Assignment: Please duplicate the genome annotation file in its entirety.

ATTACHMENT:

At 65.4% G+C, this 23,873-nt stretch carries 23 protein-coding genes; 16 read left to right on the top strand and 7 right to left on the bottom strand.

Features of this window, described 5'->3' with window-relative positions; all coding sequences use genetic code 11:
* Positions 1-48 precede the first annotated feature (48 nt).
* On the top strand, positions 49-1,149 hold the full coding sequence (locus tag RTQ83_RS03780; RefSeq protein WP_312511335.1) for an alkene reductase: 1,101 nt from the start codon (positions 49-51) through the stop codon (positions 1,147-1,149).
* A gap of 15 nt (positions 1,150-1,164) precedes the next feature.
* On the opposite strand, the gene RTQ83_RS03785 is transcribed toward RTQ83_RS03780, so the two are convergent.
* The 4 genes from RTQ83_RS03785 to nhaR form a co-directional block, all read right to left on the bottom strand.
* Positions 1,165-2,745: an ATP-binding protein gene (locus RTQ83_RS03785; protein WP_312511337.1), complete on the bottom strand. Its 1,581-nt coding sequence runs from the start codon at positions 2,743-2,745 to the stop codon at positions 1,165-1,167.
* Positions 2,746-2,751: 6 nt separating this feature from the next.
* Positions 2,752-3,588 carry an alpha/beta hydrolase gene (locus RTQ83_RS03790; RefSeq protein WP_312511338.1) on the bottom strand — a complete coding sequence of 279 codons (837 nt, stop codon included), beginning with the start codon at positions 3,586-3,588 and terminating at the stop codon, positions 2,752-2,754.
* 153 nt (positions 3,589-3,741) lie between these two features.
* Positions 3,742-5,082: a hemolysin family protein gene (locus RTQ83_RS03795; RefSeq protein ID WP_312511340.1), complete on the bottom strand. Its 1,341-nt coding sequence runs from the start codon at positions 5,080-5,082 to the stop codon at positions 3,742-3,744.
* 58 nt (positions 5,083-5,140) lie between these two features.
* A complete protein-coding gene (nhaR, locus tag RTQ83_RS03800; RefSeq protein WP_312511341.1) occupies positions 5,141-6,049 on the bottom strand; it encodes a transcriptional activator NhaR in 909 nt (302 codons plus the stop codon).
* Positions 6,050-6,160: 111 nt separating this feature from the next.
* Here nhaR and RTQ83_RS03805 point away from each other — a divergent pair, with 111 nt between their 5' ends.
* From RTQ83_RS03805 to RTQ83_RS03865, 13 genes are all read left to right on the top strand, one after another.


At 65.4% G+C, this 23,873-nt stretch carries 23 protein-coding genes; 16 read left to right on the top strand and 7 right to left on the bottom strand.

Features of this window, described 5'->3' with window-relative positions; all coding sequences use genetic code 11:
* Positions 1-48 precede the first annotated feature (48 nt).
* On the top strand, positions 49-1,149 hold the full coding sequence (locus tag RTQ83_RS03780; RefSeq protein WP_312511335.1) for an alkene reductase: 1,101 nt from the start codon (positions 49-51) through the stop codon (positions 1,147-1,149).
* A gap of 15 nt (positions 1,150-1,164) precedes the next feature.
* On the opposite strand, the gene RTQ83_RS03785 is transcribed toward RTQ83_RS03780, so the two are convergent.
* The 4 genes from RTQ83_RS03785 to nhaR form a co-directional block, all read right to left on the bottom strand.
* Positions 1,165-2,745: an ATP-binding protein gene (locus RTQ83_RS03785; protein WP_312511337.1), complete on the bottom strand. Its 1,581-nt coding sequence runs from the start codon at positions 2,743-2,745 to the stop codon at positions 1,165-1,167.
* Positions 2,746-2,751: 6 nt separating this feature from the next.
* Positions 2,752-3,588 carry an alpha/beta hydrolase gene (locus RTQ83_RS03790; RefSeq protein WP_312511338.1) on the bottom strand — a complete coding sequence of 279 codons (837 nt, stop codon included), beginning with the start codon at positions 3,586-3,588 and terminating at the stop codon, positions 2,752-2,754.
* 153 nt (positions 3,589-3,741) lie between these two features.
* Positions 3,742-5,082: a hemolysin family protein gene (locus RTQ83_RS03795; RefSeq protein ID WP_312511340.1), complete on the bottom strand. Its 1,341-nt coding sequence runs from the start codon at positions 5,080-5,082 to the stop codon at positions 3,742-3,744.
* 58 nt (positions 5,083-5,140) lie between these two features.
* A complete protein-coding gene (nhaR, locus tag RTQ83_RS03800; RefSeq protein WP_312511341.1) occupies positions 5,141-6,049 on the bottom strand; it encodes a transcriptional activator NhaR in 909 nt (302 codons plus the stop codon).
* Positions 6,050-6,160: 111 nt separating this feature from the next.
* Here nhaR and RTQ83_RS03805 point away from each other — a divergent pair, with 111 nt between their 5' ends.
* From RTQ83_RS03805 to RTQ83_RS03865, 13 genes are all read left to right on the top strand, one after another.